Richard Epstein is the Laurence A. Tisch Professor of Law at NYU School of Law, the Peter and Kirstin Bedford Senior Fellow at the Hoover Institution, and the James Parker Hall Distinguished Service Professor of Law Emeritus and a senior lecturer at the University of Chicago.
It was with much sadness that I learned of the all-too-early death of Fred McChesney, whom I have known since the time that he spent at the University of Chicago Law School in the early 1980s when he visited on our faculty. At the time, Fred was at the peak of his powers and he displayed a legal imagination and economic sophistication that few have been able to match, either before or since. Fred’s great skill was being able to take a tough-minded public choice perspective to just about any mundane problem that one might encounter, and then give the entire issue a spin that seemed improbable but made sense. In conversation he was a fount of intellectual energy who had an endless curiosity, and who exhibited a palpable sense of excitement whenever the discussion took an unexpected turn into unknown territory. Those were heady days together, and I still remember the many discussions that we had about Volunteer Fire Fighting in the Nineteenth Century and the wonderful article on the topic that he published with me in the Journal of Legal Studies. I am still grateful over 30 years later for the opportunity to work closely with him during his all too short stay at the University of Chicago.
Fred was a man of exceptionable energy and character. But there was always a powerful disjunction between the way he carried himself, and the way in which he thought about the larger economic issues that dominated his intellectual life. Fred was not a man for needless subtlety in dealing with human nature. He was always one of the kindest and most communicative of colleagues, but he well understood that while these personal virtues have a great deal to do with the way in which good and honorable people lead their lives, they have far less to do with the way in which various actors, both private and public, act when their function in the political arena, where the stakes are far higher, and their own personal livelihood and success is on the table. In these settings, Fred was of the general view that the fine points washed out, and the dangers of factional politics loomed larger.
Let me give one example. In his book Money for Nothing, the title expresses with his usual bluntness the dangers that he saw in public affairs. I am happy to report that I was still the editor of the Journal of Legal studies in 1987 when Fred published his widely-cited article Rent Extraction and Recreation Creation in the Economic Theory of Regulation. Like all great articles, Fred’s contribution in this paper had one great idea that seems obvious once it is stated, even if it had never been stated before. Fred well knew that the standard theory of regulation was how well-organized interest groups could pull the political levers in order to gain special favors from the government. He was indeed an ardent believer that actions like that did and could take place on a common basis. But Fred saw that the extraction game was a two-way street. The well-organized group that could extract benefits was also subject to extraction itself—precisely because it was so well organized. Politicians were aware of these possibilities and thus could propose what were called “milker bills” which threatened to impose taxes or regulations on a well-organized firm or industry unless they came across with some campaign contribution, direct or indirect, to the political power groups. Being well organized was a double-edged sword. Once the point is made it cannot be forgotten. The potential domain of political bargains does not have $0 as a lower bound. The payments in question can go in both directions.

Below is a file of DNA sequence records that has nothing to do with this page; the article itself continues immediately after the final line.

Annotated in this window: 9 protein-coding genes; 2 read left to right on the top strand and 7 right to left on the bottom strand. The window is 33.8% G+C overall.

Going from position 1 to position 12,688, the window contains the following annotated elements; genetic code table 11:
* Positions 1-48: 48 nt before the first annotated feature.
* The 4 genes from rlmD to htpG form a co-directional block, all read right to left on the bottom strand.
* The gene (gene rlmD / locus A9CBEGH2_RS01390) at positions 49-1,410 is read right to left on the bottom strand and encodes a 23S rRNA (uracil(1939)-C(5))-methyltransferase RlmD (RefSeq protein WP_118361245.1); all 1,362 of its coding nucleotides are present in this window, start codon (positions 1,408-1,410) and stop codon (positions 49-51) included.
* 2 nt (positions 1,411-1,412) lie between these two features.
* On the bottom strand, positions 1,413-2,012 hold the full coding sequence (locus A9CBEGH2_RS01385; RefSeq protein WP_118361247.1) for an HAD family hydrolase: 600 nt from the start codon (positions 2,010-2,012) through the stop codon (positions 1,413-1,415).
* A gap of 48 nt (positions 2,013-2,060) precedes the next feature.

Once this simple point is seen, the entire fabric of political negotiation has an extra dimension that we ignore at our peril. The use of this tool helped explain why Fred, with good reason, was so skeptical of so much of behavioral economics. The forces that he was talking about were so pervasive and so powerful that it is hardly likely that they could be displaced by behavioral anomalies, which, if they exist at all, are first found in the laboratory and then are rarely observed in nature. Fred was fond of saying that the behavioral issues were at best a second-order issue, an epicycle on the basic rational choice theory, upon which he was able to deploy neoclassical tools so effectively to explain away many of the more dramatic findings in a 2013 recent article that treated the subject as dealing with “Old Wine in Irrelevant New Bottles.”
Speaking about Fred’s affection with public choice does not negate his many other skills. When I taught antitrust law once some years ago, I gravitated to the book, now in its Fifth Edition, that Fred had prepared with Charles Goetz, which dealt with antitrust law, its interpretation and implementation. The book was an ideal teaching tool, for it understood that it was important to deal with the historical evolution of antitrust law along with its neoclassical foundations in economic theory. Teaching from the book was a pleasure, learning from it was a greater pleasure still.
It is a source of some comfort that Fred remained intellectually active throughout his entire career. It is a source of much sadness to know that he is no longer with us. May his memory be a blessing.